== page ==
Gilead Sciences, Inc. (Nasdaq:GILD) today announced that the Japanese Ministry of Health, Labour and Welfare (MHLW) has approved Sovaldi®(sofosbuvir), a once-daily nucleotide analog polymerase inhibitor, for the suppression of viremia in patients with genotype 2 chronic hepatitis C virus (HCV) infection with or without compensated cirrhosis. Sovaldi is indicated for use in combination with ribavirin (RBV) for 12 weeks. Sovaldi (in combination with RBV) is the first all-oral, interferon-free treatment regimen for genotype 2 HCV infection. Sovaldi is also the first product to be marketed by Gilead in Japan.
“Today’s approval represents an important step forward in the management of hepatitis C in Japan, enabling genotype 2 infected patients the opportunity of a cure in 12 weeks with an all-oral regimen that eliminates the need for interferon,” said Masao Omata, MD, Yamanashi Prefectural Hospital Organization.
Primarily due to HCV, Japan has one of the highest rates of liver cancer of any industrialized country. Of the more than one million people chronically infected with HCV, 20-30 percent have the genotype 2 strain of the virus. Currently approved therapies in Japan for genotype 2 HCV infection involve 24-48 weeks of injections with pegylated interferon, which may not be suitable for many patients.
Sovaldi’s approval is supported by data from a Phase 3 clinical trial conducted in Japan (Study GS-US-334-0118) among treatment-naïve and treatment-experienced genotype 2 patients. Approval was based on 96 percent (n=135/140) of genotype 2 HCV-infected patients who received 12 weeks of an all-oral regimen of Sovaldi plus RBV 600–1,000 mg/day achieving a sustained virologic response 12 weeks after completing therapy (SVR12). Patients who achieve SVR12 are considered cured of HCV infection. The approval is also supported by SVR12 results from four international Phase 3 studies (FISSION, FUSION, POSITRON and VALENCE), which included genotype 2 HCV patients.
“There is a need in Japan for new HCV treatment options that are more effective and better tolerated and we have been pleased to partner with the medical community here in Japan to demonstrate the efficacy and safety of Sovaldi,” said Norbert Bischofberger, PhD, Gilead’s Executive Vice President, Research and Development and Chief Scientific Officer. “We look forward to making Sovaldi available in Japan as quickly as possible, while simultaneously continuing to work with the agency on its review of our second application for an all-oral sofosbuvir-based regimen for the treatment of genotype 1 HCV infection.”
IMPORTANT SAFETY INFORMATION
Use with potent P gp inducers: Drugs that are potent P-gp inducers in the intestine are expected to decrease sofosbuvir plasma concentration. Sovaldi is contraindicated in patients receiving the following substances: carbamazepine, phenytoin, rifampicin or St. John’s wort. Also, Sovaldi should be administered with care when coadministered with the following drugs: rifabutin, and phenobarbital.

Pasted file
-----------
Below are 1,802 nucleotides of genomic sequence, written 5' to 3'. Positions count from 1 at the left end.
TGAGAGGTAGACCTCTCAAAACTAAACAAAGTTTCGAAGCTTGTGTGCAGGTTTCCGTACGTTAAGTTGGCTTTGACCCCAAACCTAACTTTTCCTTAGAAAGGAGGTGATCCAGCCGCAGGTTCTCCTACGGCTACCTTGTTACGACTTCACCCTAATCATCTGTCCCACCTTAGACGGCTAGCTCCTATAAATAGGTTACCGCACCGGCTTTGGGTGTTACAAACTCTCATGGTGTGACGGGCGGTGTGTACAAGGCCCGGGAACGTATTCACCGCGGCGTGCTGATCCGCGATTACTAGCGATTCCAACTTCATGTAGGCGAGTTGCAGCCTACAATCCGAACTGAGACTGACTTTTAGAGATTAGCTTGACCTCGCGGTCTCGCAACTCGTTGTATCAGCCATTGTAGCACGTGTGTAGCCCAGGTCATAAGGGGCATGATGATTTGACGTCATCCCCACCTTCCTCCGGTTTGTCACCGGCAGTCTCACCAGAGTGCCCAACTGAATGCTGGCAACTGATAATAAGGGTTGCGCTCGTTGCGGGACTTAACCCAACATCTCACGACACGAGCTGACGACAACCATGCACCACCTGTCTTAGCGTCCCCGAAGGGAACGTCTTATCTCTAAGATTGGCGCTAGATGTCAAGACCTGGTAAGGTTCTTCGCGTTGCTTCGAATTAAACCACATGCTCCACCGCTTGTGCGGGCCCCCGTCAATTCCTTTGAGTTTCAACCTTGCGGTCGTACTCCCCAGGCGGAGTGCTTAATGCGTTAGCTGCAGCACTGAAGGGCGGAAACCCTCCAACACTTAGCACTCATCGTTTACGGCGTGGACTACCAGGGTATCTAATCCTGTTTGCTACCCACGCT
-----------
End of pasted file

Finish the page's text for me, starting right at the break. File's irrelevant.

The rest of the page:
Contraindications: Sovaldi is contraindicated in patients with severe renal function impairment (eGFR<30 mL/min/1.73m2) or patients with renal insufficiency requiring dialysis.
Anemia occurred in patients receiving Sovaldi in combination with ribavirin. Patients should be carefully observed and hemoglobin should be periodically monitored and appropriate measures should be taken including ribavirin dose adjusted according to the ribavirin package insert. If ribavirin is permanently discontinued, Sovaldi should also be discontinued.
Adverse reactions: In the Japanese Phase 3 clinical study, 61 of 140 (43.6 percent) patients experienced adverse reactions, including abnormal laboratory test values. The major adverse reactions were 21 anemia/hemoglobin decreased (15.0 percent), 7 headache (5.0 percent), 6 malaise (4.3 percent), 6 nausea (4.3 percent), and 6 pruritus (4.3 percent).
Gilead Sciences is a biopharmaceutical company that discovers, develops and commercializes innovative therapeutics in areas of unmet medical need. The company’s mission is to advance the care of patients suffering from life-threatening diseases. Gilead has operations in more than 30 countries worldwide, with headquarters in Foster City, California.
This press release includes forward-looking statements within the meaning of the Private Securities Litigation Reform Act of 1995 that are subject to risks, uncertainties and other factors, including the risk that physicians and patients may not see advantages of Sovaldi over other therapies and may therefore be reluctant to prescribe the product, and the risk that payers may be reluctant to approve or provide reimbursement for the product. Further, the ledipasvir/sofosbuvir single tablet regimen may not be approved in Japan in the currently anticipated timelines or at all, and approval, if granted, may have significant limitations on its use. These risks, uncertainties and other factors could cause actual results to differ materially from those referred to in the forward-looking statements. The reader is cautioned not to rely on these forward-looking statements. These and other risks are described in detail in Gilead’s Annual Report on Form 10-K for the year ended December 31, 2014, as filed with the U.S. Securities and Exchange Commission. All forward-looking statements are based on information currently available to Gilead, and Gilead assumes no obligation to update any such forward-looking statements.
U.S. full Prescribing Information for Sovaldi and Harvoni is available at www.gilead.com.
Sovaldi and Harvoni are registered trademarks of Gilead Sciences, Inc., or its related companies.
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Patrick O’Brien, +1 650-522-1936
Cara Miller, +1 650-522-1616
Seiko Noma, +81-3-6837-0790 (Japan)